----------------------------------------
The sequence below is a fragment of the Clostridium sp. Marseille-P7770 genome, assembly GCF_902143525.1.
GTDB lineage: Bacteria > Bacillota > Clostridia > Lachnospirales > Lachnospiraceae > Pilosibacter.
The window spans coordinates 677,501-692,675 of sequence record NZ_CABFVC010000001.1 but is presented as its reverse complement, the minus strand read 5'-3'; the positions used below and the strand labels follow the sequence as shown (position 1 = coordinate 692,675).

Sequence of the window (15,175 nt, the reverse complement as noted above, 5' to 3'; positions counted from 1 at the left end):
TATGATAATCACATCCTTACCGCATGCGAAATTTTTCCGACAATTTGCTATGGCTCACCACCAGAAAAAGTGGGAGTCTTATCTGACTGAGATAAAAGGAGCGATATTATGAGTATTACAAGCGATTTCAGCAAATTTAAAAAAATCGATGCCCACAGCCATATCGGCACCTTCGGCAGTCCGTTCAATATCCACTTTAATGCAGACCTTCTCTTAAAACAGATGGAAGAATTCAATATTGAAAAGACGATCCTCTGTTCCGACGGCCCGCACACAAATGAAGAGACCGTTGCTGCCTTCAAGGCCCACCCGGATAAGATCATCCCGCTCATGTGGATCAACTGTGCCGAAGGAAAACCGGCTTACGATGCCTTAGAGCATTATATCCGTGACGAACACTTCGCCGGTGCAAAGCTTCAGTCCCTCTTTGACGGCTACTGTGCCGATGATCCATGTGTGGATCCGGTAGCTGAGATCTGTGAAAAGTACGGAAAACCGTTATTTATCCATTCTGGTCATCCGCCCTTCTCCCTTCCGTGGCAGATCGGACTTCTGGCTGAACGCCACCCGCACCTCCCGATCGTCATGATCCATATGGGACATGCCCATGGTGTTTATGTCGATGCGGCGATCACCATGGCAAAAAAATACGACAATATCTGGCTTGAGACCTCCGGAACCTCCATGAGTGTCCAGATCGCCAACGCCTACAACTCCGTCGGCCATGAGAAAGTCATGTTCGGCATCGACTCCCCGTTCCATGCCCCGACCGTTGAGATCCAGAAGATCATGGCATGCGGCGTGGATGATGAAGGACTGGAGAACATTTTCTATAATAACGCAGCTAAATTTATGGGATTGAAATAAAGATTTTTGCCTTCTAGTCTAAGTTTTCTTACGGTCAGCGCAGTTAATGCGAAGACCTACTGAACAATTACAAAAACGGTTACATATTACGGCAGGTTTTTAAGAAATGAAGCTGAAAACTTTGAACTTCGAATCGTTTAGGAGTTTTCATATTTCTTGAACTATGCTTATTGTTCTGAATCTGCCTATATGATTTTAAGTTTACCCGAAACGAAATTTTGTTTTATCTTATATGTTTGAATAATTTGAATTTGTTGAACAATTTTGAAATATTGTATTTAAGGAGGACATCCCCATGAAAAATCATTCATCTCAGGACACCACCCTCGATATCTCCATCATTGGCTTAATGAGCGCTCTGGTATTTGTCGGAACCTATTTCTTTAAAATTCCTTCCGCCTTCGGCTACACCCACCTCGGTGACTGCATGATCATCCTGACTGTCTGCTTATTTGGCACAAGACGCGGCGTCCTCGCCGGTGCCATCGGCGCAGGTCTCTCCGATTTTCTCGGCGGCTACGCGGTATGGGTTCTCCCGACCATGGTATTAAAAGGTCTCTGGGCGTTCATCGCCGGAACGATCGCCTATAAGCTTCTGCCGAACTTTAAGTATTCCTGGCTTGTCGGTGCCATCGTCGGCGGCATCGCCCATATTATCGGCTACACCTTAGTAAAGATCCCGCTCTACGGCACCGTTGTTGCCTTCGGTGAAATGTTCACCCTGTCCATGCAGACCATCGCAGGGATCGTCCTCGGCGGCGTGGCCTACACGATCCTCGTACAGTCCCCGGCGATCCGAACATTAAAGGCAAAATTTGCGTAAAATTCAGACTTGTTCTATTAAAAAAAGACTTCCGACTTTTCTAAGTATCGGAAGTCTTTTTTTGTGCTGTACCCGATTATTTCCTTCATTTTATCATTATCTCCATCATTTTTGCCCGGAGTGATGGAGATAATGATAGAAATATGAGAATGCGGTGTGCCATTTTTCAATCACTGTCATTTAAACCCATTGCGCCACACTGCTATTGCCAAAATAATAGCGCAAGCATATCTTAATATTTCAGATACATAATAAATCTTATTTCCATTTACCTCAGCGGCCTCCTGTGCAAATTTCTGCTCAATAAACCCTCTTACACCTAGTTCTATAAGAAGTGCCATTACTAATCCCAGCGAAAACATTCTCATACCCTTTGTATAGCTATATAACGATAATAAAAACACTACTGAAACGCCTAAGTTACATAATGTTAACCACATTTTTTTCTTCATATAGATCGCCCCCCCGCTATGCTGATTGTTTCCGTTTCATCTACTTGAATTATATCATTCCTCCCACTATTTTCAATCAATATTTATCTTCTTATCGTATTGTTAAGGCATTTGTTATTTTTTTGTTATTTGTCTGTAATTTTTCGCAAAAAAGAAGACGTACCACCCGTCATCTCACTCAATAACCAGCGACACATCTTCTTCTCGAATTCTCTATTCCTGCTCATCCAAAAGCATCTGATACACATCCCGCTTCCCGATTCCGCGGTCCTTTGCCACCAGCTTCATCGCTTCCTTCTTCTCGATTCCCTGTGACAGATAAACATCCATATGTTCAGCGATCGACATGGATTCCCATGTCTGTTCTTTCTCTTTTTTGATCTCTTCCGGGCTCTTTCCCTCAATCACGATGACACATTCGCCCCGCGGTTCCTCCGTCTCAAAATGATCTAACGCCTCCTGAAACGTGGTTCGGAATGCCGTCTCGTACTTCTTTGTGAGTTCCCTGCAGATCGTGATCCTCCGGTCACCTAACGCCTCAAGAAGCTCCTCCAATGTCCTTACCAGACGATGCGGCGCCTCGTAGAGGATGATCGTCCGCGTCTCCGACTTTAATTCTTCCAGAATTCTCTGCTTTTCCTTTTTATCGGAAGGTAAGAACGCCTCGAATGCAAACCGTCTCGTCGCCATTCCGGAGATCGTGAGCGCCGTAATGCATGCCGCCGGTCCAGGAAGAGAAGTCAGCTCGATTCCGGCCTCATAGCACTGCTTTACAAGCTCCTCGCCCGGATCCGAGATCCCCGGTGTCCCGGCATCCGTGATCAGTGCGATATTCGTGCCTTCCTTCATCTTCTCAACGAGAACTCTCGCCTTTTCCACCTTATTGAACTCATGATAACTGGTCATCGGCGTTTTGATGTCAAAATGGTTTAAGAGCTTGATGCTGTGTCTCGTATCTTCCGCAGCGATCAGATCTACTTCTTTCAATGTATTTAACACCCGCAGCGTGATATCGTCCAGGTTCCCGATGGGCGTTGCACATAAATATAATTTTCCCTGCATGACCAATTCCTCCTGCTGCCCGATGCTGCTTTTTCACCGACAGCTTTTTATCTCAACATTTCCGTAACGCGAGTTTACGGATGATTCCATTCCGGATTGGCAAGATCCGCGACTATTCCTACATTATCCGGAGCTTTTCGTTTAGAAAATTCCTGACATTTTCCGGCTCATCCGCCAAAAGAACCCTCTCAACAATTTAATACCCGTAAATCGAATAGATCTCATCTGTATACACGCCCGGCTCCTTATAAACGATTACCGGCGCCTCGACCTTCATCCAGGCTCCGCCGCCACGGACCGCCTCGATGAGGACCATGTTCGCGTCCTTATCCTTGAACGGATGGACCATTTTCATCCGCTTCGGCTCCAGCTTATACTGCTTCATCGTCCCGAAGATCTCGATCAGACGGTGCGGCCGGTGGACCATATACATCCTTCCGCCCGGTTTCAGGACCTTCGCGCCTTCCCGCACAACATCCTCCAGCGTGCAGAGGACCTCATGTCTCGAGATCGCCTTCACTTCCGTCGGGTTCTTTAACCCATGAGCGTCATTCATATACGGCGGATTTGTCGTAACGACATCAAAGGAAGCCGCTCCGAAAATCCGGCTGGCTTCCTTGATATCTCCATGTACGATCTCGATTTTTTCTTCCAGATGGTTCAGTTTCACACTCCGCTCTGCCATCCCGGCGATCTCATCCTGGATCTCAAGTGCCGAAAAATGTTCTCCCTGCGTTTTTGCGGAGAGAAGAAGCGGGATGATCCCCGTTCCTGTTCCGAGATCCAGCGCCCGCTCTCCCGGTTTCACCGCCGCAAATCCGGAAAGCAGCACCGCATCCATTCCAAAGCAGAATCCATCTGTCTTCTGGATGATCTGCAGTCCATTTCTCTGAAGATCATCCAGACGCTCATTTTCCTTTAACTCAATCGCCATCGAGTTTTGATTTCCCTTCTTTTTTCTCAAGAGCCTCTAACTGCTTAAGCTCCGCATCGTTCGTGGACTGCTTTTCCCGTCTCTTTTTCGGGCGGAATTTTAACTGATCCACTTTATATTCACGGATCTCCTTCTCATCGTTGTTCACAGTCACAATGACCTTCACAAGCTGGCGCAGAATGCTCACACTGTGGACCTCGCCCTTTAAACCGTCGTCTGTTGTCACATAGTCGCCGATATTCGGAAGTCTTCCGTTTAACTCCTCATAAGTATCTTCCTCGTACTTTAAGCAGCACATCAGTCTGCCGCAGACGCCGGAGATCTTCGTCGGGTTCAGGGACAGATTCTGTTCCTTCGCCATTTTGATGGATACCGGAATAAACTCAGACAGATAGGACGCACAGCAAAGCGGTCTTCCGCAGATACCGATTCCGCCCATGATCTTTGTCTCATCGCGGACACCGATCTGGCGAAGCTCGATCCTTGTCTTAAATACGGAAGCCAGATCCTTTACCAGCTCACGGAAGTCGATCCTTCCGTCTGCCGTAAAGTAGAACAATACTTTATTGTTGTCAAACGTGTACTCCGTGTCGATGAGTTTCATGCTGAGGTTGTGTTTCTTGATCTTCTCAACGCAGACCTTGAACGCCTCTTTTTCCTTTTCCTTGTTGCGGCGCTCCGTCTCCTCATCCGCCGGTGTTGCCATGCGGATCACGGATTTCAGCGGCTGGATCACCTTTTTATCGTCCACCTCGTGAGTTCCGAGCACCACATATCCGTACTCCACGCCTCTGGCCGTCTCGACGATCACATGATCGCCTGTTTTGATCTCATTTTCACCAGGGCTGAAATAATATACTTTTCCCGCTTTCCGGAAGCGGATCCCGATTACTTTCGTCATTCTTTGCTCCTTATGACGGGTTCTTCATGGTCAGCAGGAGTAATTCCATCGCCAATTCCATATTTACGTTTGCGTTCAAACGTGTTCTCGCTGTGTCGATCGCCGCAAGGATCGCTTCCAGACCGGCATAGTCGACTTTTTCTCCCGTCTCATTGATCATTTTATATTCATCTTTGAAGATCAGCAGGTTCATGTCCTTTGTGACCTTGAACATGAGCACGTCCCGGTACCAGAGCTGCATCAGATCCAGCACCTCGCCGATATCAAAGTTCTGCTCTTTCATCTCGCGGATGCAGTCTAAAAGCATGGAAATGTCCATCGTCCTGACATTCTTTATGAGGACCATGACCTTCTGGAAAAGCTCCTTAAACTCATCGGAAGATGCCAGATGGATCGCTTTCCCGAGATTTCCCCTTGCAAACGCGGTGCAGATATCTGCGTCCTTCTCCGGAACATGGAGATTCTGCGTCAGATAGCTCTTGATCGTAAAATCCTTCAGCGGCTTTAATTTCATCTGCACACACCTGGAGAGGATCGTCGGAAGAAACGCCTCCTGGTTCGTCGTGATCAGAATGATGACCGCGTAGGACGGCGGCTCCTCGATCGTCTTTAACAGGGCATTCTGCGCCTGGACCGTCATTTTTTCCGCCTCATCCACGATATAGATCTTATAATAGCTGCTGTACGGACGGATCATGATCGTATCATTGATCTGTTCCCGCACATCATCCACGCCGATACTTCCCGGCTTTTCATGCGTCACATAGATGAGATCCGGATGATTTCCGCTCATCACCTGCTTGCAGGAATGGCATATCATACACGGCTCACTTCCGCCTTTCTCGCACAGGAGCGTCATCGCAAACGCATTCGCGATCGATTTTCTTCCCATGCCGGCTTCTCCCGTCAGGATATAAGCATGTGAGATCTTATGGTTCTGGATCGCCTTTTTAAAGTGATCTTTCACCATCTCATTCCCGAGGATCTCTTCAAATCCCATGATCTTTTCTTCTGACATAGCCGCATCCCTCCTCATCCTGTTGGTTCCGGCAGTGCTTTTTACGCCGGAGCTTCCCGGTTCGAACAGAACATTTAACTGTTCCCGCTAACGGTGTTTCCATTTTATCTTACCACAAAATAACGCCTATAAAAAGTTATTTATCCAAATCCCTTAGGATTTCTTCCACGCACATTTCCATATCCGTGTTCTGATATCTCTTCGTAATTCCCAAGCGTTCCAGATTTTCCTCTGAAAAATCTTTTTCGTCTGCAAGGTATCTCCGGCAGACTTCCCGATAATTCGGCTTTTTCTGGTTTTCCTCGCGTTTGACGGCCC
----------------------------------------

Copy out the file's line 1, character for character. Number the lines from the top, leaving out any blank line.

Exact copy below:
The sequence below is a fragment of the Clostridium sp. Marseille-P7770 genome, assembly GCF_902143525.1.